• Reviews
  • "Beyond the Book" backstories
  • Free books to read and review (US only)
  • Find books by time period, setting & theme
  • Read-alike suggestions by book and author
  • Book club discussions
  • and much more!
  • Just $10 for 3 months or $35 for a year
  • More about membership!

Editor's Choice

  • Book Jacket: The Perfectionists
    The Perfectionists
    by Simon Winchester
    We seek precision in our lives every day. We want to drive from home to work and work to home safely...
  • Book Jacket: Beauty in the Broken Places
    Beauty in the Broken Places
    by Allison Pataki
    Ernest Hemingway wrote that we are "strong at the broken places," and Allison Pataki found that to ...
  • Book Jacket
    Love and Other Consolation Prizes
    by Jamie Ford
    Love and Other Consolation Prizes was read and reviewed by 22 BookBrowse members for First ...
  • Book Jacket: The Judge Hunter
    The Judge Hunter
    by Christopher Buckley
    In London 1664, Balthasar de St. Michel or "Balty" has no discernable skills besides pestering his ...

Book Discussion
Book Jacket
The Twelve-Mile Straight by Eleanor Henderson

An audacious American epic set in rural Georgia during the years of the Depression and Prohibition.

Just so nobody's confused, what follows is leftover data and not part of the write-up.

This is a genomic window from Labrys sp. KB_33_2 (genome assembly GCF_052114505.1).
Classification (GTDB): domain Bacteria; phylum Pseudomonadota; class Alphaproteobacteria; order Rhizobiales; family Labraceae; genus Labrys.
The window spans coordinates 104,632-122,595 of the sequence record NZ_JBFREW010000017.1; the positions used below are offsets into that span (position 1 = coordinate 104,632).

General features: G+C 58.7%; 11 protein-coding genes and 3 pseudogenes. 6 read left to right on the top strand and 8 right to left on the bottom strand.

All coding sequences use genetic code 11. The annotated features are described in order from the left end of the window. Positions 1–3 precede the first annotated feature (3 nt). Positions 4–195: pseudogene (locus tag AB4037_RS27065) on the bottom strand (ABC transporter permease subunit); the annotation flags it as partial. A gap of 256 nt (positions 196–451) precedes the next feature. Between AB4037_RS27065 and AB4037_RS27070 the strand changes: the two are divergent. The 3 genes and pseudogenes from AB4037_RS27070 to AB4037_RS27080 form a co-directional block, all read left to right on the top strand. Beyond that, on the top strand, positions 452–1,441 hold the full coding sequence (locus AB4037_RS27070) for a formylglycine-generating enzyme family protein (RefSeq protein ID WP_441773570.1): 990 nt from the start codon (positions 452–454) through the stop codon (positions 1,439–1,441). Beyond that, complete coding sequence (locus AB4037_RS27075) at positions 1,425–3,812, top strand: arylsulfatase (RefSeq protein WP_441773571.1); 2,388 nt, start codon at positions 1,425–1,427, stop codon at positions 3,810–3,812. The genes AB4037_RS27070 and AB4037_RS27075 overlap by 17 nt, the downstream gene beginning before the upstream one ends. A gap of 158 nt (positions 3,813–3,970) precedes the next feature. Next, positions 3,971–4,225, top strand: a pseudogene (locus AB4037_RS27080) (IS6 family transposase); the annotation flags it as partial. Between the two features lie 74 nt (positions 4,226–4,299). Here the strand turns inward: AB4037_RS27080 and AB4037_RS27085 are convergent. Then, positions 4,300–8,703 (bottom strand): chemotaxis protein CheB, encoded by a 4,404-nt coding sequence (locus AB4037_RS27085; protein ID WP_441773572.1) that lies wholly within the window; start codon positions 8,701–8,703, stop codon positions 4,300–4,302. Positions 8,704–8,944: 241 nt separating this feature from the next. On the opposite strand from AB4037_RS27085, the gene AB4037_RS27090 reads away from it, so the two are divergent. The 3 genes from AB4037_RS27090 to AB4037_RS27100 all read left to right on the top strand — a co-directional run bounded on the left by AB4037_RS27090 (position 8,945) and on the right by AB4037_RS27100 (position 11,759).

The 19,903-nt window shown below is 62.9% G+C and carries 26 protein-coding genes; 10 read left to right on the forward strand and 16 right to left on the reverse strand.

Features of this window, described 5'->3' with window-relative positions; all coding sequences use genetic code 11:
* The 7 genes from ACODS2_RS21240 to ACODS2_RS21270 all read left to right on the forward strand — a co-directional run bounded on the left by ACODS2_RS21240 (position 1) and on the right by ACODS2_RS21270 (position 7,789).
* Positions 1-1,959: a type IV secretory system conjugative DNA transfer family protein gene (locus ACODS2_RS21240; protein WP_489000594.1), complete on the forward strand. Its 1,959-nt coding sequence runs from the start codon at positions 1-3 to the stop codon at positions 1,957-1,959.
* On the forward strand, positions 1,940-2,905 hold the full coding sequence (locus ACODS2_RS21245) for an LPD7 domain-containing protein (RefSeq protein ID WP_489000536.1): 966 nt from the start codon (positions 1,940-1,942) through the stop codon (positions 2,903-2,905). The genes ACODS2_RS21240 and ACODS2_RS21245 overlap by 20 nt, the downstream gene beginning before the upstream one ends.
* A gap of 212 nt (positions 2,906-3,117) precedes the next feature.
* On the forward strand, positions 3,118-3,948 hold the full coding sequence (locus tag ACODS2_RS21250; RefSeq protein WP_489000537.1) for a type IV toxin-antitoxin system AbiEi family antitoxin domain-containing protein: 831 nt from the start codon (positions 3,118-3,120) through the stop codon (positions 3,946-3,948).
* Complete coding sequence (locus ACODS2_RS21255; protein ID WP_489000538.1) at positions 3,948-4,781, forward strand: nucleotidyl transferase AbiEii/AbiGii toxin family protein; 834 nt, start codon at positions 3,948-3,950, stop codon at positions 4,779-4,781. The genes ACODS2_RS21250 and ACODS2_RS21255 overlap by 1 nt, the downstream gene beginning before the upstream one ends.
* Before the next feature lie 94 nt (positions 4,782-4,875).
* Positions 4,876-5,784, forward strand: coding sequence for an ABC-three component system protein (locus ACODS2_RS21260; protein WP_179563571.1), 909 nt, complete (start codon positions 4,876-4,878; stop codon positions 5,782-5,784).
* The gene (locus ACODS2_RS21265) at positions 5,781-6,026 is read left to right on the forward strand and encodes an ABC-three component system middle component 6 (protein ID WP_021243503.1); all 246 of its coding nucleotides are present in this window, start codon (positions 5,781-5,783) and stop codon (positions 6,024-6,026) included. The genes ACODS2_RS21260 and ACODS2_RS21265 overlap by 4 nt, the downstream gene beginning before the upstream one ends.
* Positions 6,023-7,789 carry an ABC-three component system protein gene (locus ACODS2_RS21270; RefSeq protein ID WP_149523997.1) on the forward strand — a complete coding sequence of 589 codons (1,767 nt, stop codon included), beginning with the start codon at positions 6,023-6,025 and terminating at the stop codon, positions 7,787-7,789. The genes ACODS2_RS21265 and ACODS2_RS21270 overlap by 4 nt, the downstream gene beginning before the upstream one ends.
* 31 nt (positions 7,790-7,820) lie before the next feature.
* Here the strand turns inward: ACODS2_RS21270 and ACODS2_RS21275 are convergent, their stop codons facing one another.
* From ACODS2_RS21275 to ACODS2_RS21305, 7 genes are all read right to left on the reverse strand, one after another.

About the book
Join the discussion!

Readers Recommend

  • Book Jacket

    Clock Dance
    by Anne Tyler

    A delightful novel of one woman's transformative journey, from the best-selling and Pulitzer Prize-winning writer.
    Reader Reviews

  • Book Jacket

    The Family Tabor
    by Cherise Wolas

    Wolas's gorgeously rendered sophomore novel reckons with the nature of the stories we tell ourselves.
    Reader Reviews

Win this book!
Win A Place for Us

A Place For Us

A deeply moving story of love, identity and belonging--the first novel from Sarah Jessica Parker's new imprint.

Enter

Word Play

Solve this clue:

H, W H A Problem

and be entered to win..

Books that     
entertain,
     engage

 & enlighten

Visitors can view some of BookBrowse for free. Full access is for members only.

Join Today!

Your guide toexceptional          books

BookBrowse seeks out and recommends books that we believe to be best in class. Books that will whisk you to faraway places and times, that will expand your mind and challenge you -- the kinds of books you just can't wait to tell your friends about.